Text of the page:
Hypertensive lower esophageal sphincter (LES) is an uncommon manometric abnormality found in patients with dysphagia and chest pain, and is sometimes associated with gastroesophageal reflux disease (GERD). Preventing reflux by performing a fundoplication raises concerns about inducing or increasing dysphagia. The role of myotomy in isolated hypertensive LES is also unclear. The aim of this study was to determine the outcome of surgical therapy for isolated hypertensive LES and for hypertensive LES associated with GERD. Sixteen patients (5 males and 11 females), ranging in age from 39 to 89 years, with hypertensive LES (>mm Hg; i.e., >h percentile of our control population) who had surgical therapy between 1996 and 1999 were reviewed. Patients with a diagnosis of achalasia and diffuse esophageal spasm were excluded. All patients had dysphagia or chest pain. Eight of 16 patients had symptoms of GERD, four had a type III hiatal hernia, and four had isolated hypertensive LES pain. Patients with hypertensive LES and GERD or type III hiatal hernia had a Nissen fundoplication, and those with isolated hypertensive LES had a myotomy of the LES with partial fundoplication. Outcome was assessed as follows: excellent if the patient was asymptomatic; good if symptoms were present but no treatment was required; fair if symptoms were present and required treatment; and poor if symptoms were unimproved or worsened. All patients were contacted by telephone for symptom assessment at a median of 3.6 years (range 3 to 6.1 years) after surgery. Patients with hypertensive LES and GERD or type III hiatal hernia had significantly lower LES pressure than those with isolated hypertensive LES (29.9 vs. 47.4 mm Hg; P=0.013). Dysphagia and chest pain were relieved in all patients at long-term follow up. Outcome was excellent in 10 of 16, good in 3 of 16, and fair in 3 of 16. All patients but one were satisfied with their outcome. Patients with hypertensive LES are a heterogeneous group in regard to symptoms and etiology. Treatment of patients with hypertensive LES should be individualized. A Nissen fundoplication for hypertensive LES with GERD or type III hiatal hernia relieves dysphagia and chest pain suggesting reflux as an etiology. A myotomy with partial fundoplication for isolated hypertensive LES relieves dysphagia and chest pain suggesting a primary sphincter dysfunction.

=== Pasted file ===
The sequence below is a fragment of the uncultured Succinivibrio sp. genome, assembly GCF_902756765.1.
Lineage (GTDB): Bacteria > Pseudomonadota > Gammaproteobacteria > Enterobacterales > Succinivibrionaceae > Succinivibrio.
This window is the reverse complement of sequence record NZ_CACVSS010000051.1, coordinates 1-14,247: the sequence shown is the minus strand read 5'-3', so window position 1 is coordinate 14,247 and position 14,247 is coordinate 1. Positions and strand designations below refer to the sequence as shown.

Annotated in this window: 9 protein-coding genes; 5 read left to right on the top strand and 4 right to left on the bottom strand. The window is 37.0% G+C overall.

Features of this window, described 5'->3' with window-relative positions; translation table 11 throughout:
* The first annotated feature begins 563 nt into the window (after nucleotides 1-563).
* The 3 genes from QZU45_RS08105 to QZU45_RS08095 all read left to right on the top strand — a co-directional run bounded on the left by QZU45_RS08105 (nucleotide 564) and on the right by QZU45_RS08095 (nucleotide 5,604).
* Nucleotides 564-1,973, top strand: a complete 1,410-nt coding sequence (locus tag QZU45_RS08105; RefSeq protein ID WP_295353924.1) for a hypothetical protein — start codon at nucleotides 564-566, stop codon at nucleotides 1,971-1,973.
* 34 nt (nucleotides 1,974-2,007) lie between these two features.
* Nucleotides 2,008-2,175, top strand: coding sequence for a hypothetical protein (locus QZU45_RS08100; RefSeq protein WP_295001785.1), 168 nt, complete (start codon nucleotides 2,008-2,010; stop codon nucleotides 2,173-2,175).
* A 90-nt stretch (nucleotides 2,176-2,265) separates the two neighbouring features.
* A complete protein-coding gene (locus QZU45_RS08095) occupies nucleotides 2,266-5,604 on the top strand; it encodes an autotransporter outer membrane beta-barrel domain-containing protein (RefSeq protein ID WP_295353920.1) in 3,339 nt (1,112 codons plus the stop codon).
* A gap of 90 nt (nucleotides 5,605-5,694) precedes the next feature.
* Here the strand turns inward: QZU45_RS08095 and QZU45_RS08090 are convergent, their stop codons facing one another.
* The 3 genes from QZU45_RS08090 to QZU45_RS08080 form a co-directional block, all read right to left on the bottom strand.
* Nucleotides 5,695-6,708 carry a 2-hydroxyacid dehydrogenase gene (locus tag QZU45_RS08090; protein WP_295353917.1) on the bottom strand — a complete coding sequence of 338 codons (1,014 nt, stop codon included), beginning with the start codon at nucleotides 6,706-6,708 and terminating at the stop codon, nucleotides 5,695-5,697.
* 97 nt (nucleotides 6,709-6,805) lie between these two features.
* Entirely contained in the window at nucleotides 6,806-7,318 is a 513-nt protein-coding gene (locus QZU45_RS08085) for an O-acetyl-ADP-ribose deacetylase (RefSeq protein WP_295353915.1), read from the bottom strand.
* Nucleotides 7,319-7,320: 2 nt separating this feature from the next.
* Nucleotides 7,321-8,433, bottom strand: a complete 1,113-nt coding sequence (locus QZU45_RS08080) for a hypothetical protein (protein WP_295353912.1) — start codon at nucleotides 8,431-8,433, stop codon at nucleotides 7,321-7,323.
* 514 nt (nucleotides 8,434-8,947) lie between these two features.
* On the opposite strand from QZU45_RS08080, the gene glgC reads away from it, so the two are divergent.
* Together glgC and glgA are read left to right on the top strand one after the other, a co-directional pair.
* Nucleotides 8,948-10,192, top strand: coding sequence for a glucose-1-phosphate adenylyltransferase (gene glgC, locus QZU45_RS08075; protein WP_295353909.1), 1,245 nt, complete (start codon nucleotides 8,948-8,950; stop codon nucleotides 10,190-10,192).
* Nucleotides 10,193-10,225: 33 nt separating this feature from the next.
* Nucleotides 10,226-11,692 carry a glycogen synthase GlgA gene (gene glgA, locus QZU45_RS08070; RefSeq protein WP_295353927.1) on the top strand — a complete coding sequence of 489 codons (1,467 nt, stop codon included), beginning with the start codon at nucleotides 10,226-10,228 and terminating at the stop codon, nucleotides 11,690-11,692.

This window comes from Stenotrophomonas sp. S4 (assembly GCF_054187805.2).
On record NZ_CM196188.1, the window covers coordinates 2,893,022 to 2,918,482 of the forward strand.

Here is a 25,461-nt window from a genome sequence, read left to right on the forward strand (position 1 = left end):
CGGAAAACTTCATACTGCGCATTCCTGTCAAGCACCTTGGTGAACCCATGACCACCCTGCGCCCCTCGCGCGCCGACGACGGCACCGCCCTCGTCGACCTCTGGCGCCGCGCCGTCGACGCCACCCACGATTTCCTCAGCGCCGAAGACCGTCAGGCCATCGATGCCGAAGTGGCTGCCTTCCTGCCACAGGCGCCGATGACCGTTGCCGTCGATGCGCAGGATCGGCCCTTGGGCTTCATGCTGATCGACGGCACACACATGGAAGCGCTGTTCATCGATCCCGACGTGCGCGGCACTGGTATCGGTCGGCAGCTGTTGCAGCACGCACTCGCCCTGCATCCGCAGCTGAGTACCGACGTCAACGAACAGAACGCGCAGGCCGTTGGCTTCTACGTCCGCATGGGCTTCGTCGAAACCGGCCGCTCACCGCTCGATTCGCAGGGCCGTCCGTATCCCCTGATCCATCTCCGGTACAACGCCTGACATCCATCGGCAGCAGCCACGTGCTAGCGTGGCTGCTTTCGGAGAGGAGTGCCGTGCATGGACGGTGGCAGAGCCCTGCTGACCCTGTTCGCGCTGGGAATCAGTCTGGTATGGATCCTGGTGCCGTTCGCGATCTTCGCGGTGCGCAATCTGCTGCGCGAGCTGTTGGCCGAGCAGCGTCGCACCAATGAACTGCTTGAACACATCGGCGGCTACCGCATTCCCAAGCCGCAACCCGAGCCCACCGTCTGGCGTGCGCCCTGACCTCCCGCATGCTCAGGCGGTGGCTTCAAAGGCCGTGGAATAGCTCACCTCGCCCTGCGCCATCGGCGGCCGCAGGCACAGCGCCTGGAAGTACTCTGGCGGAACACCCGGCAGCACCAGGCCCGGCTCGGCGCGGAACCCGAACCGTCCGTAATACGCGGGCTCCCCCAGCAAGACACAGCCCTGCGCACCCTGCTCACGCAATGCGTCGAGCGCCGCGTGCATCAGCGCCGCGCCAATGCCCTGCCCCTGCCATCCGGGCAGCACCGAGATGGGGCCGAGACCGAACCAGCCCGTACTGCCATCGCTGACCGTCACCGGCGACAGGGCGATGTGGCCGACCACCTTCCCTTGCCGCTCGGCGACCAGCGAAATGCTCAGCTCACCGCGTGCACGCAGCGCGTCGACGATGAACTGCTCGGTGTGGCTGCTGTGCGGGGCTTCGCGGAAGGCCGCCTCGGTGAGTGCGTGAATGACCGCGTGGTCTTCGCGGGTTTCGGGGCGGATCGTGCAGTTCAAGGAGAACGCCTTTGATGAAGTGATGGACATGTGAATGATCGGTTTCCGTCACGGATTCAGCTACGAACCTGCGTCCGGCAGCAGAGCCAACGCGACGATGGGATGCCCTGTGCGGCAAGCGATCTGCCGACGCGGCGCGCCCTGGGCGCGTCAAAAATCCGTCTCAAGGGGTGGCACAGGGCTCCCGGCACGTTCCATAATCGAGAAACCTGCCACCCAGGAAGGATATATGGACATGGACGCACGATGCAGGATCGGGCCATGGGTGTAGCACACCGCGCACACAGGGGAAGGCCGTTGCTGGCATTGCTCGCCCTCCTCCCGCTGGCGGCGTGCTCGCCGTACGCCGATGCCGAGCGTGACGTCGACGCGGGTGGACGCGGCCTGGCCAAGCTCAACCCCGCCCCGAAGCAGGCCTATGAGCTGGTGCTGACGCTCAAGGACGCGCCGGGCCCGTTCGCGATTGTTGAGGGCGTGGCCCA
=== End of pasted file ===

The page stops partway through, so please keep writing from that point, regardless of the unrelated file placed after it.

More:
- Antireflux surgery
- Hypertensive lower esophageal sphincter